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It’s a gusher!

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Brad Gregg

Revelations continue to percolate from Reuters, the news agency that spurred the headaches for McClendon last month when it reported on his $1.1 billion in personal loans to pay for a CEO perk.

More recently, Reuters showed that McClendon had Chesapeake’s permission to trade in commodities, even though a 2009 contract indicated he could not take an active role in a hedge fund. That contract came just a few months after the shutting down of McClendon’s hedge fund, which traded in the same oil and gas commodities produced by the energy giant.

Yet another Reuters story laid out how a large portion of Chesapeake’s funds was generated through complex financial deals mirroring the sub-prime mortgage market prior to 2008, raising questions about whether the company could continue to meet its cash needs.

“Today, the ... company is taking in more money from bankers, other investors and its own financial bets than it is from its oil and gas,” reported Reuters. “Most big energy companies ... typically earn more selling oil and gas than they spend on investments, financing and other costs, making them cash rich. Chesapeake is expanding so fast that it takes in much less revenue from its oil and gas than it spends, leaving it stretched.”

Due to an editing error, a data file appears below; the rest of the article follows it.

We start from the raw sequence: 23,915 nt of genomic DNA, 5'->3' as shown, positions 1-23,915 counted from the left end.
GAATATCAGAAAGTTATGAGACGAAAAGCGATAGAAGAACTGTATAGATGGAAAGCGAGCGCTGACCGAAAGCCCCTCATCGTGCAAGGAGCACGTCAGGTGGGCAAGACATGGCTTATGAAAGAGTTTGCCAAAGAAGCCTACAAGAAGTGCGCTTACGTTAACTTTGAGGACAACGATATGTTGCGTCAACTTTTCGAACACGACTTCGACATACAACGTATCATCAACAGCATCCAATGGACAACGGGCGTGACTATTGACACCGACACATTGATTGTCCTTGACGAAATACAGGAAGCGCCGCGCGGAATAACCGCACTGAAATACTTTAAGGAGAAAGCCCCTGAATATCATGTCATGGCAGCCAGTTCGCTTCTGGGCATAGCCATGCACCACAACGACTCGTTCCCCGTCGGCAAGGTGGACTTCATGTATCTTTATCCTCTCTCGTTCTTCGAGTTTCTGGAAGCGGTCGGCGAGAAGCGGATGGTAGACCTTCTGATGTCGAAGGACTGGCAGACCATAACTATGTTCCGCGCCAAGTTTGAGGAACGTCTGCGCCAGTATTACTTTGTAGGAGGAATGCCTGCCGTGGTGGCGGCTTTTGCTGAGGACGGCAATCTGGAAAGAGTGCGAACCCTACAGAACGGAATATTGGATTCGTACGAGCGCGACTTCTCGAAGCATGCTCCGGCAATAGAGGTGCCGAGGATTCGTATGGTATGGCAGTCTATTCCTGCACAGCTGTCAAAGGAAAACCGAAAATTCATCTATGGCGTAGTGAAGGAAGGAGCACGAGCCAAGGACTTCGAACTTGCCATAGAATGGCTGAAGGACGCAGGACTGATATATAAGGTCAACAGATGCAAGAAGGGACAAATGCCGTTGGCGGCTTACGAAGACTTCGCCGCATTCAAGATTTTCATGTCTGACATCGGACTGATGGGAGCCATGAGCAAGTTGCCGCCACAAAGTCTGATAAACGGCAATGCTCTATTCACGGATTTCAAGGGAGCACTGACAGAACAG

The company received a lifeline May 11 with a $3 billion loan from Goldman Sachs and Jeffries Group, allowing Chesapeake more time to sell assets without significantly hurting cash flow.

In the latest twist — at least as of this writing — The Wall Street Journal reported that billionaire activist shareholder Carl Icahn is buying a significant stake in Chesapeake. Icahn is known for purchasing large stakes in undervalued companies then pressuring company executives to make changes.

The Oklahoman, in
addition to publishing several of the Reuters stories online, also ran a
piece about a shareholder lawsuit against Chesapeake, claiming that it
wasted millions of dollars by allowing senior executives and board
members to take corporate jets on personal trips.

It
looks like Reuters, which has been leading the way on reporting the
Chesapeake story, may have found its own news play in the form of
Chesapeake Energy — a play that, as the June 8 shareholders meeting
approaches, probably hasn’t been tapped out just yet.

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